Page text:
PARIS — If graffiti is popular now, it shouldn't come as a surprise: The art form as we know it (aerosol spray paint on urban wall) began in another economically depressed time and place. In the 1970s, New York couldn't afford to pay police to defend against the guerrilla art form emerging from disenfranchised neighborhoods.
A spectacular exhibition at Paris’ Fondation Cartier focuses on the moment when what had begun as a nuisance began attracting the interest of galleries and finally turned into something resembling fine art. A competing exhibition at the Espace Culturel Louis Vuitton takes a broader look at what happens when writing becomes detached from the words it is supposed to represent.
The Cartier exhibition, “Born in the Streets,” is beautiful, revolutionary and extraordinarily honest. There is no attempt to overlook just how much many people hated graffiti in its heyday, especially when spray paint from down-and-out teenagers covered nearly every inch of New York City's subway cars. But the Cartier show also succeeds in taking the spectator to a deeper level in order to see how raw street art captured a deep sense of urban energy that establishment art seemed to be missing. In a forward to the show’s catalog, which is now selling in just about every bookstore in Paris at $60 a copy, Richard Goldstein, the former editor of the Village Voice, describes grafitti's impact on the “culture-consuming classes,” who were appalled by what they saw. Goldstein recalls seeing a Wall Street stockbroker shrink into his suit when confronted with a mural stretching the length of a subway car. “This broker did not think of art as he cowered before the canopy of color around him,” Goldstein writes. “He thought of escaping from New York.”
In a society flooded with images and manipulative commercial messages concocted by Madison Avenue advertising agencies, graffiti gave parts of the city bypassed by the establishment a way to express themselves. While much of it may have qualified as an irritating nuisance, it also offered important insights into lives in America unrepresented in popular culture.
The economic boom of the 1990s, combined with New York mayor Rudolph Giuliani’s emphasis on penalizing minor infractions, largely suppressed raw street art, just as some of its graffiti stars were beginning to discover that they might have careers as genuine artists.
As New York gradually drifted away from the contemporary art scene, the movement began flowering elsewhere. “What is fascinating,” said Floreal Roig, a French artist who worked on the exhibition, “is the different directions that it has taken. It has evolved enormously in terms of style and techniques, and the colors that you see.”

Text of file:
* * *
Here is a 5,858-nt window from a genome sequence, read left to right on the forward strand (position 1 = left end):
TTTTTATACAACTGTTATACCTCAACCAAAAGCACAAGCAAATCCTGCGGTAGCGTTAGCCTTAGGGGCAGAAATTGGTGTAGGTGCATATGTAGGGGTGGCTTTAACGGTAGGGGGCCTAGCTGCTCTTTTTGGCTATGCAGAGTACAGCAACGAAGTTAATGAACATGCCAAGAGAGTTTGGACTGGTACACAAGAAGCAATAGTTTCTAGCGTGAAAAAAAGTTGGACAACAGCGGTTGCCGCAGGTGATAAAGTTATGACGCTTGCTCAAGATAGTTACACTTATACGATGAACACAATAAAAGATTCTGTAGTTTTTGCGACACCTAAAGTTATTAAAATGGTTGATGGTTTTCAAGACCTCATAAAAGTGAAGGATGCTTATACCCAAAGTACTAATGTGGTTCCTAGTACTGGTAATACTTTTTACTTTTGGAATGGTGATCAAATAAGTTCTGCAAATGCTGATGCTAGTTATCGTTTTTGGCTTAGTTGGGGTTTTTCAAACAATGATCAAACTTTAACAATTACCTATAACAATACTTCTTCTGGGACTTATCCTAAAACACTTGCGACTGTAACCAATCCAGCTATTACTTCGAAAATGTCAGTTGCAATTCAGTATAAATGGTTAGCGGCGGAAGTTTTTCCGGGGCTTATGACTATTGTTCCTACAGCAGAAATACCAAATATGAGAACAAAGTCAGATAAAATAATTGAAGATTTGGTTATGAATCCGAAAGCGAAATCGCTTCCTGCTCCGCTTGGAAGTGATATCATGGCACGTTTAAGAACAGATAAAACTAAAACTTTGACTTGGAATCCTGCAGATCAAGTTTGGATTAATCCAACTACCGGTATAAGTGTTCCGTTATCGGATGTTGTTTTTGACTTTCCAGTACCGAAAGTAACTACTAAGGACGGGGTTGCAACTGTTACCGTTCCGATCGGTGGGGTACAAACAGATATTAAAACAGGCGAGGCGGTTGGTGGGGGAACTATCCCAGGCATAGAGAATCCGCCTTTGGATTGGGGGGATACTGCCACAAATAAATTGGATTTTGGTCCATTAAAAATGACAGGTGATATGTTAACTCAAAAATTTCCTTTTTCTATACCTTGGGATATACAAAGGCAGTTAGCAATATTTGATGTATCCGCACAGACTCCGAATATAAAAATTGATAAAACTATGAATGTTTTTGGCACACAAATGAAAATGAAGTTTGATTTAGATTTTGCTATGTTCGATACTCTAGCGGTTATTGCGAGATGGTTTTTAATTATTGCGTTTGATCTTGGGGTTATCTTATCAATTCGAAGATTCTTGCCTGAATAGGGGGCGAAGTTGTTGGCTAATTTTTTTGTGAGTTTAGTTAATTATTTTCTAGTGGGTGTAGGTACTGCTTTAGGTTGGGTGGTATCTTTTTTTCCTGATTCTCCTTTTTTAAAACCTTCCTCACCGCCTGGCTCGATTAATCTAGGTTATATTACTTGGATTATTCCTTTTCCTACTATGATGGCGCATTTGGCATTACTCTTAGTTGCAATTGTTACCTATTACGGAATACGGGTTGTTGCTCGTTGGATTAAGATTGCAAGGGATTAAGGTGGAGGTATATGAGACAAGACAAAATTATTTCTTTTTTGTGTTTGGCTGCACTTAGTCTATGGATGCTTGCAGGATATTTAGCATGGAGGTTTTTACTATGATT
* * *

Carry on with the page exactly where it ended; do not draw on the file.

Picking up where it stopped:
Some of the most intense expression now seems to be coming from Sao Paulo, Brazil, where the “pixacao” movement has led to “pixadores” competing with each other to tag the most inaccessible spaces on the city’s imposing skyscrapers.
In “Pixo,” a film, by Joao Wainer and Roberto T. Oliveira, which was commissioned by the Fondation Cartier, a pixadore notes that “[t]he pixacao’s writing follows the architectural lines of the city, as if the buildings of Sao Paulo were a giant sketch pad.” The art form, he continues, “is charged with all the energy of the city, egotism, perversity, the desire of the unattainable, to be the best.” Another pixadore concludes: “If it was allowed, no one would do it.”
In contrast to the Cartier exhibition, “Silent Writing” at the Espace Culturel Louis Vuitton, just off the Champs-Elysees, is based on three tablets, written in the Rongorongo language, and discovered on Easter Island in 1869 by Christian missionaries. By then the island’s inhabitants could no longer read the writing. The tablets are covered with signs that are astonishingly clear, but whose meaning has become obscure, and therein lies the fascination. Louis Vuitton commissioned 10 artists to create works based on the theme of the visible and the legible.
The tablets, on loan from the Vatican, are the most spectacular objects in the show, but the more contemporary works are also interesting. Chinese artist Ni Haifeng created “Xeno-writings,” a stack of books glued together. At first there seems to be nothing noteworthy about the sculpture, but when you look at the back, you see that the books serve as a screen. The image of a hand projected on the books continuously traces mysterious signs.
Charles Sandison’s “Cryptozoology” is a computerized projection of letters forming meaningless words. As you walk into the semi-darkened room, the shadow of your body is enlarged against the wall, while images of tiny letters splash like luminous bacteria against your skin. You are briefly caught in a contest between a world dominated by your shadow self, and assimilation into an infinite, quasi-uncontrollable energy. Moving full circle, the French artist Sun7, whose Paris-based career was inspired by the New York graffiti movement, offers a dazzling portrait of an African girl appearing from a mass of tightly concentrated graffiti against a red metallic backdrop. Sun7 gave up on graffiti long ago and moved into the gallery world, but still clings stylistically to his roots.
Both the Cartier Foundation and Louis Vuitton were alert to keep visitors from snapping any photos of the exhibitions — proof if any that what began as rebellious street art by the disenfranchised has finally been recognized as a commercially saleable commodity by the establishment.
If you can’t get to Paris, virtual tours of both exhibitions can be viewed online. While the Louis Vuitton exhibition closes Aug. 23, the Fondation Cartier exhibit can be viewed in person until Nov. 29.